Hongkong Business

Mainland property to ride urbanization wave

(HK Edition)
Updated: 2010-01-29 07:14
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 Mainland property to ride urbanization wave

Construction work continues at Soho China Ltd's residential and commercial Sanlitun SOHO complex in Beijing. The prospects of the property sector on the mainland remain bright, analysts say. Bloomberg News

Analysts believe the medium- to long-term prospects for the property sector on the mainland will remain bright, although measures unveiled by the government recently to curb speculations and prevent a bubble from blowing up have hurt sentiment for the sector.

In the short term, the property market will likely see some pressure as a result of the restrictive measures, BOC International said in a research note to investors.

Among the measures, developers are required to pay 50 percent of their land prices immediately upon purchase, against only a 20-30 percent down payment required previously. They also need to settle the balance within one year from now on, whereas they were previously allowed two or more years.

These measures are meant to discourage developers from hoarding land, a common practice now among many developers who are doing so in the hope of reaping huge profits from land value appreciation.

Mainland property to ride urbanization wave

Other measures include tighter mortgage terms for property buyers (other than end users) who usually buy property for investment purpose.

However, in a longer term, the measures will actually be conducive to strengthening the sector, as they aim only at curbing speculation, and will help pave the way for healthy development in the real estate market, BOC International said.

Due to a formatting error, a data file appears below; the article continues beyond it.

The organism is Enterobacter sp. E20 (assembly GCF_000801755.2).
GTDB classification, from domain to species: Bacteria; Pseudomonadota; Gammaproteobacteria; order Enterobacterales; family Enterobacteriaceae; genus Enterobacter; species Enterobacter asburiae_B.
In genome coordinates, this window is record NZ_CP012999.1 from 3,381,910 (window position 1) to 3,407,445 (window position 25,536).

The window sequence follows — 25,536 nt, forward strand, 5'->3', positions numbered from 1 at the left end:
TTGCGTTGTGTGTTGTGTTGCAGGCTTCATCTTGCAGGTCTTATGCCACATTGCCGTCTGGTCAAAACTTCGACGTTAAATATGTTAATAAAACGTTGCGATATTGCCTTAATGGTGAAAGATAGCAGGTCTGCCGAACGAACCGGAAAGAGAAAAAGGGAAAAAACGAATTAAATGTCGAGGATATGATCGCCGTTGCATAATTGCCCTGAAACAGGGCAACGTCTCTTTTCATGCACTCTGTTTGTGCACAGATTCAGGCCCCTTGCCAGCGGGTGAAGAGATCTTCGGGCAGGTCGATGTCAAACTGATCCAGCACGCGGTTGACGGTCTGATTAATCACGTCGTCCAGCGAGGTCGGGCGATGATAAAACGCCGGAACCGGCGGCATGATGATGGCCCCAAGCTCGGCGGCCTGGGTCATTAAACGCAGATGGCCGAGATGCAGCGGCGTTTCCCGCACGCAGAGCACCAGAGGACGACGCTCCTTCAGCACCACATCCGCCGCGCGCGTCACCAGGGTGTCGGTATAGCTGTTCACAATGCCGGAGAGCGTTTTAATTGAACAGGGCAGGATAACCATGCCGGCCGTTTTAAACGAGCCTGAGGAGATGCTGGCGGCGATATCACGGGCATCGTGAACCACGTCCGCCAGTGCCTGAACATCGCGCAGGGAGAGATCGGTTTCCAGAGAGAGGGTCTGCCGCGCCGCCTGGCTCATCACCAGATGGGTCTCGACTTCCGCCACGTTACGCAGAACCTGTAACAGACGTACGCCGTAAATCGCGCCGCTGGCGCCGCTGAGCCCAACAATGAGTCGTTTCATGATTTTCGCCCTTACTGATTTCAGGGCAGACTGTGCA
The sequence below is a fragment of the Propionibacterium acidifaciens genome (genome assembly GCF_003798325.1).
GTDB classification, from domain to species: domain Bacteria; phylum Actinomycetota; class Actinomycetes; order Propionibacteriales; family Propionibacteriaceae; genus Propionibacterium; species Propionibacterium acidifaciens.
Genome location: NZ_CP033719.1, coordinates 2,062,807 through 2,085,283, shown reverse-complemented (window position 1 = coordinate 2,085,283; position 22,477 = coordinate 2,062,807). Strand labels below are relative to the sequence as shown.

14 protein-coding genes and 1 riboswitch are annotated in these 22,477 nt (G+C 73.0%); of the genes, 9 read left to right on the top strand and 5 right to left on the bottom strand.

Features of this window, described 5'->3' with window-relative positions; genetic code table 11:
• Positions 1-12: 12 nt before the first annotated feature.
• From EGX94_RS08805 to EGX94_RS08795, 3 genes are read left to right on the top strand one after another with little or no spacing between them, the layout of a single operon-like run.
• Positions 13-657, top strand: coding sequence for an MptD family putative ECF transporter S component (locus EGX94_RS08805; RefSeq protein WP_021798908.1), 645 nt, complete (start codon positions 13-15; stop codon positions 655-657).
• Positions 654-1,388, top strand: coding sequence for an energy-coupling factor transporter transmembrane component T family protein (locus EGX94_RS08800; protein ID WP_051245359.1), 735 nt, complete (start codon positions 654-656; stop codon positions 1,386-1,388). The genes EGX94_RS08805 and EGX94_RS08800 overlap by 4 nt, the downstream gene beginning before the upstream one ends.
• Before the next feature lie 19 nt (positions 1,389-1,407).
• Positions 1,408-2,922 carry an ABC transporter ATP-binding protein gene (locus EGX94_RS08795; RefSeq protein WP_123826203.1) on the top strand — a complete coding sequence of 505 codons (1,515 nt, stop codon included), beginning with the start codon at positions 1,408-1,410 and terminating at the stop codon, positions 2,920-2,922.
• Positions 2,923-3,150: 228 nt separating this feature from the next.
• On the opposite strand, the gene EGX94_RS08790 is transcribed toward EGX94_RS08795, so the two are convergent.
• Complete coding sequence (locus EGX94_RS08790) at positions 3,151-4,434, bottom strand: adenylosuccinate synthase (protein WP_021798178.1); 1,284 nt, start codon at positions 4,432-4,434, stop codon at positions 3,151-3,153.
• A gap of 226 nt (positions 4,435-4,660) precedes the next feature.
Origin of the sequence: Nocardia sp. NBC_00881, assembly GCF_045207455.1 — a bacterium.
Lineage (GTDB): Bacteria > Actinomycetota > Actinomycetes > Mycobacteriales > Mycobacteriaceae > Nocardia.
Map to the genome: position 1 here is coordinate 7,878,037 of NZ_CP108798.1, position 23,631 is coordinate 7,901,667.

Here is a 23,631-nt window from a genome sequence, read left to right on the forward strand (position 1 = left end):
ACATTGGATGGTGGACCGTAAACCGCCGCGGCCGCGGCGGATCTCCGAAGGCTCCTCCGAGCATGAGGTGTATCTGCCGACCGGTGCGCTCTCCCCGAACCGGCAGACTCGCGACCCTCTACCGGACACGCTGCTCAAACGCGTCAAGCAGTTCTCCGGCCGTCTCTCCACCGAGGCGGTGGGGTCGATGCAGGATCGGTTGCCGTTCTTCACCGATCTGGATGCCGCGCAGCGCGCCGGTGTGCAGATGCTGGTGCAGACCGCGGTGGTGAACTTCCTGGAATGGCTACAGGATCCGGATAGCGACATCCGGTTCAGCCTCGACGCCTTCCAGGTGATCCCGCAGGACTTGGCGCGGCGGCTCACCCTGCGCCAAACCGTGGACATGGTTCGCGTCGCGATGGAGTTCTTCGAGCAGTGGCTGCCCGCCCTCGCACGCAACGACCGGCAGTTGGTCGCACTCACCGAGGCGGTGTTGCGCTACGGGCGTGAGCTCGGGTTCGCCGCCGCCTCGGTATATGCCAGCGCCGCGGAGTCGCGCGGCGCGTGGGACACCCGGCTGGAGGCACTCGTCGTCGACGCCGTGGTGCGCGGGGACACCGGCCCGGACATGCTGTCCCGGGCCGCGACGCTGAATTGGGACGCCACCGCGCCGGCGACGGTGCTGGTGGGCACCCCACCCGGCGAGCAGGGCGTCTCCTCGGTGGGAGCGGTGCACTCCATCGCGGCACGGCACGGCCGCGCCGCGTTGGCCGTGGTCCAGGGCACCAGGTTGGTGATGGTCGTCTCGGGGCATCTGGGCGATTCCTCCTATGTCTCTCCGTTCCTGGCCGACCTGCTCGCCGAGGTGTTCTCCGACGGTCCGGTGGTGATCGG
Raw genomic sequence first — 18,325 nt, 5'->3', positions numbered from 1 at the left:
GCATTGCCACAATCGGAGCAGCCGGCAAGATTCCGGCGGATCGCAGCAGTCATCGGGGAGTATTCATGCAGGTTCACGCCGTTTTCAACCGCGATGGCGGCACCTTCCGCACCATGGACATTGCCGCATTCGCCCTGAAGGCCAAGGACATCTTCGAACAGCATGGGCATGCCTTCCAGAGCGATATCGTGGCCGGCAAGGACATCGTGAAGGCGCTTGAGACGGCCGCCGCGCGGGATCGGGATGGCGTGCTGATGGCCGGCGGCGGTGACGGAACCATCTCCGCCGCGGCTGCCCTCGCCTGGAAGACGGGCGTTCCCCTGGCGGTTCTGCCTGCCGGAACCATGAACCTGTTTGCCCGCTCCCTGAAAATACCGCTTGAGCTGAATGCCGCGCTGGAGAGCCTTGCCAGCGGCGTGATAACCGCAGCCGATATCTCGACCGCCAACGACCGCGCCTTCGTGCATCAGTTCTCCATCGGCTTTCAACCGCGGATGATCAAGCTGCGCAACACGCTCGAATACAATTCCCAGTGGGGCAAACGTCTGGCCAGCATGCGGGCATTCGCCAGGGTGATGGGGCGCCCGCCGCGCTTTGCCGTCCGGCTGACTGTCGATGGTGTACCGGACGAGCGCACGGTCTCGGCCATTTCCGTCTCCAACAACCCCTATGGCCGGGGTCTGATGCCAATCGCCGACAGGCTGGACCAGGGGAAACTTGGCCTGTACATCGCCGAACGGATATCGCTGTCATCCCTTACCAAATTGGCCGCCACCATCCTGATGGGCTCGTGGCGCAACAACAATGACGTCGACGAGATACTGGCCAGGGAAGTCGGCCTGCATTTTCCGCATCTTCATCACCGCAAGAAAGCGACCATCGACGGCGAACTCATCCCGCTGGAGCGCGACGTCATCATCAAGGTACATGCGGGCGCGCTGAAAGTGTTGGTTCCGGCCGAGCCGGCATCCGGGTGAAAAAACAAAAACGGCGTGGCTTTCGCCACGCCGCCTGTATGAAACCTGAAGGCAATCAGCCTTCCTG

UBS and Nomura are also optimistic about the prospects for the mainland property market in the longer term.

"We are bullish on the mainland property sector," UBS strategist John Tang wrote in a report providing sector outlooks for year 2010.

The country's ongoing and increasingly accelerating urbanization process will be a key driver for growth in this sector for the medium- to long-term, analysts generally believe.

The mainland is only halfway through its urbanization process and the demographic picture should support strong property demand for at least another three years, said UBS analyst Tang, who went on to say, "The spike in property transactions from March 2009 reinforces our view that strong fundamental demand exists."

As part of the country's economic restructuring, the central government is stepping up its urbanization drive, with a target of raising the urbanization level to 55 percent by 2020 from the current 46 percent, which is very low compared with a 66.8 percent in Japan, 90.1 percent in the UK, 89.1 percent in the Australia and 82.3 percent in the US currently.

The economic restructuring - to rely more on domestic demand rather than exports as the key growth engine - has never been more urgent as the export-investment growth model, which has been driving the country's economy, is increasingly looking difficult to sustain - particularly after the global economic downturn.

Wee Liat Lee, a property analyst at Nomura, also views urbanization as a "key fundamental demand driver" for the property sector on the mainland.

"At this early growth stage, the property sector still has plenty of strong untapped fundamental demand to support growth in the sector", he said in a research report.

The report also noted that "at the current pace, the urbanization process implies that 13.3 million people will need new houses in urban areas each year. This translates into around 4.19 million units of new houses."

(HK Edition 01/29/2010 page3)